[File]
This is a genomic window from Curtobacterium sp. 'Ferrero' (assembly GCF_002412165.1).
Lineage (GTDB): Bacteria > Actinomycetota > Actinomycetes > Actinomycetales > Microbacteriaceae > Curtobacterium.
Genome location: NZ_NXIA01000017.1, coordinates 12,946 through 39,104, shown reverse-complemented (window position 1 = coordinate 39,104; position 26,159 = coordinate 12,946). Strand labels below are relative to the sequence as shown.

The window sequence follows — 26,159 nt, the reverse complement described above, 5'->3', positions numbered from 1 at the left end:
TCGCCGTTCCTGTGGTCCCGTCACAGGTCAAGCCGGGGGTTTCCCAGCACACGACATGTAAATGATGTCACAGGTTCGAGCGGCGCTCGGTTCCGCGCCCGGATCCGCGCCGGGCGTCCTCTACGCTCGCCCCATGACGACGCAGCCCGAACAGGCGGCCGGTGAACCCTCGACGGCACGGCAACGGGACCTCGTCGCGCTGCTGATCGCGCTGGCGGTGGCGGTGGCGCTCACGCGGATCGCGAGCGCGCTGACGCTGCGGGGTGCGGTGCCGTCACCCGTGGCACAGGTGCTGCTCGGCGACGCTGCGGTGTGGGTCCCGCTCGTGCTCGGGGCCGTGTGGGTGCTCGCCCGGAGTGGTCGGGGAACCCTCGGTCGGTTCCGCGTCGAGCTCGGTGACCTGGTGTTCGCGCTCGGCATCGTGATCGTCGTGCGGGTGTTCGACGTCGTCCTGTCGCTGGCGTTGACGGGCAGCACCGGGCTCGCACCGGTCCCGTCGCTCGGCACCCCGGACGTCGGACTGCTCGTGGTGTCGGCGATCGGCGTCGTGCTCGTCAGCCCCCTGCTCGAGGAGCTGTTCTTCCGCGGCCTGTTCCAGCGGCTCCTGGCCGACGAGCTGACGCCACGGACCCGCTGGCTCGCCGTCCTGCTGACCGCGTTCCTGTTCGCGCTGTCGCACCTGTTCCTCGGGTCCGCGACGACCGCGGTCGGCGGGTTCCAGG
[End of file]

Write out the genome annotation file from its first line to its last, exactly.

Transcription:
This is a genomic window from Curtobacterium sp. 'Ferrero' (assembly GCF_002412165.1).
Lineage (GTDB): Bacteria > Actinomycetota > Actinomycetes > Actinomycetales > Microbacteriaceae > Curtobacterium.
Genome location: NZ_NXIA01000017.1, coordinates 12,946 through 39,104, shown reverse-complemented (window position 1 = coordinate 39,104; position 26,159 = coordinate 12,946). Strand labels below are relative to the sequence as shown.

The window sequence follows — 26,159 nt, the reverse complement described above, 5'->3', positions numbered from 1 at the left end:
TCGCCGTTCCTGTGGTCCCGTCACAGGTCAAGCCGGGGGTTTCCCAGCACACGACATGTAAATGATGTCACAGGTTCGAGCGGCGCTCGGTTCCGCGCCCGGATCCGCGCCGGGCGTCCTCTACGCTCGCCCCATGACGACGCAGCCCGAACAGGCGGCCGGTGAACCCTCGACGGCACGGCAACGGGACCTCGTCGCGCTGCTGATCGCGCTGGCGGTGGCGGTGGCGCTCACGCGGATCGCGAGCGCGCTGACGCTGCGGGGTGCGGTGCCGTCACCCGTGGCACAGGTGCTGCTCGGCGACGCTGCGGTGTGGGTCCCGCTCGTGCTCGGGGCCGTGTGGGTGCTCGCCCGGAGTGGTCGGGGAACCCTCGGTCGGTTCCGCGTCGAGCTCGGTGACCTGGTGTTCGCGCTCGGCATCGTGATCGTCGTGCGGGTGTTCGACGTCGTCCTGTCGCTGGCGTTGACGGGCAGCACCGGGCTCGCACCGGTCCCGTCGCTCGGCACCCCGGACGTCGGACTGCTCGTGGTGTCGGCGATCGGCGTCGTGCTCGTCAGCCCCCTGCTCGAGGAGCTGTTCTTCCGCGGCCTGTTCCAGCGGCTCCTGGCCGACGAGCTGACGCCACGGACCCGCTGGCTCGCCGTCCTGCTGACCGCGTTCCTGTTCGCGCTGTCGCACCTGTTCCTCGGGTCCGCGACGACCGCGGTCGGCGGGTTCCAGG